| Home | Terms of Use | Site Map | Contact Us |
IndustryCommunity.com > Electrical and Electronic Community > Printed Circuit Designers' Forum > Message
Main Menu
Glossary of Printed Circuit Design and Manufacturing

[ List Subjects ][ Current Board ][ Post Message ]
[ View Followups ][ Post Followup ]

Subject: Re: p.c.b forum

Date: 05/03/00 at 2:12 PM
Posted by: John W. Childers
E-mail: jwchilders@goldengategraphics.com
Message Posted:

In Reply to: p.c.b forum posted by Shoshi on 05/03/00 at 8:28 AM:

These are good questions.

Note: any terms below unique to PCB design can be found in my “Glossary for Printed Circuit Design and Manufacturing.?(http://personal.idcomm.com/childers/PCGLOSS.htm). Please let me know if I left any terms out, or if you would like some terms added to it.

Before designing your board, consult with the manufacturers who are most likely to build it: your own qualified vendors. Find out what they would want.

In America, the most common material for PCB's is a copper epoxy laminate called FR4. There are many other materials such as Teflon and ceramic, which are esoteric, expensive and have special uses that take advantage of their unique properties.

The most common American finish is Solder Coat over Solder Mask over Bare Copper (SMOBC). The older finish, “Reflow?or tin-lead plate, has dropped some in use due to the toxic lead content, but is still widely used on prototype boards. Another finish good for its flatness (eliminating solder bumps with fine pitch SMT) is Electroless Gold Over Electroless Nickel (also called “Flash Gold?. Also good for its flatness is Organic Non-Oxidizing Coatings, which are on the rise in place of solder coat and flash gold, especially for BGA's.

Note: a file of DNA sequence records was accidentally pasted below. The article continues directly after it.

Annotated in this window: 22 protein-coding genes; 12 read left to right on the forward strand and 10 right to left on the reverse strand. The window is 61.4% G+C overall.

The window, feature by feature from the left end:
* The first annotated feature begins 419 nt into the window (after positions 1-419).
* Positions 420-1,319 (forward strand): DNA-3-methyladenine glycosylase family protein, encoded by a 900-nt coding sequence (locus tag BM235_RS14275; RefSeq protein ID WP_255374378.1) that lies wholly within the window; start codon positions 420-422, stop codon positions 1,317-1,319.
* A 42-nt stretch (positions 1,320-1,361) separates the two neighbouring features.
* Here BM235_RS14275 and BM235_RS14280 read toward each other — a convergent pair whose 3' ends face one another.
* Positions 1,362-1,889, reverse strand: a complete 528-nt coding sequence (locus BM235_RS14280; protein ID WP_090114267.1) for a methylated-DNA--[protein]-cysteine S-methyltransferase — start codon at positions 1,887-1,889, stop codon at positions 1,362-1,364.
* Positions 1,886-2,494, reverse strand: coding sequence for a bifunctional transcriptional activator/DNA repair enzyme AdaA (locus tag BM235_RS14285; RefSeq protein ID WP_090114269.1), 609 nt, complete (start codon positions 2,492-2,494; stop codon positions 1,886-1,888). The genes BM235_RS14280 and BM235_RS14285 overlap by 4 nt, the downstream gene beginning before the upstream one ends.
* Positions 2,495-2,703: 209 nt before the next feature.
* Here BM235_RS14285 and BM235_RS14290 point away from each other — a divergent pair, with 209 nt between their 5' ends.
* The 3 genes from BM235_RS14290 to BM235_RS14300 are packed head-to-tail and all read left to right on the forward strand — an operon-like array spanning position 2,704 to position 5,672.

Trace sizes and spacing can go down to 4 mils (0.1 mm) at some board houses, but much more common for SMT is 8 mil traces and 7 mil spaces (which adds up to 15, keeping things on a handy 5 mil grid).

But the bigger the traces, the better. I often use 12 mil traces and 12 mil spacing if I have room.

The pad sizes are controlled by the size of the foot of the SMT lead, adding room for solder fillets. The most common pad width I have used for fine pitch (down to .65mm, although I have seen .5mm) parts like TQFP's is 11 mils. This is basically the max width of the lead itself. The room for the solder fillet is added at the ends, and I use a length of 79 mils for these pads, allowing for variations in manufacture.

More common is 50-mil-pitch SMT SOIC's and PLCC's. For these I use a 24x90 mil pad. The extra length allows for solder fillet and variation in packages.

I use 24 mil width, not 25. I like to use multiples of eight for SMT pad widths and to use only drawn, not flashed rectangles. “Pieces of Eight?is my cute name for the use of multiples of 8 in pad sizes (in metric this equates nicely to multiples of 0.2mm). This allows me to have a master aperture list of manageable size. It includes all multiples of eight, both round and square, up to 400 mils, my maximum aperture width. Thus any pad aperture will have its corresponding solder mask clearance (8 mils larger). For 50 mil pitch parts and discrete SMT’s, I build all my parts this way.

(Example: the 1206 capacitor is specified by IPC as 63 mil square pad, 63 mils being the nominal width of the part itself. I use 64 mils, which is well within the manufacturing tolerances (+ or ?3 mils) of the part itself.).

It turns out the multiples of 8 all land within manufacturing tolerances of all of the IPC standard footprints for discretes. If in doubt, I go a little larger, always allowing plenty of room for the solder fillets.

The smallest through via (but not the absolute smallest) is drilled with a 16-mil bit. After plating, this nominally results in a 12-mil hole. Anything smaller and the manufacturing cost goes way up. I use as large a via as the design will tolerate (up to the smallest through hole for components.) If I can get away with a 32 mil via hole, I'll use that, because that allows boards to be drilled in a stack instead of one at a time, saving manufacturing costs. If the via is carrying a lot of current, I enlarge it to accommodate that. I figure the circumference of the hole ought to be at least as large as the trace width, if not larger, since the plating in the hole usually won't be as thick as the copper clad on the board.

I hope this helps, and welcome any comments from other designers.

Follow Ups:

Post a Follow-up:


Message to Post:


1999-2001 Sunlit Technology Co., Ltd. All rights reserved.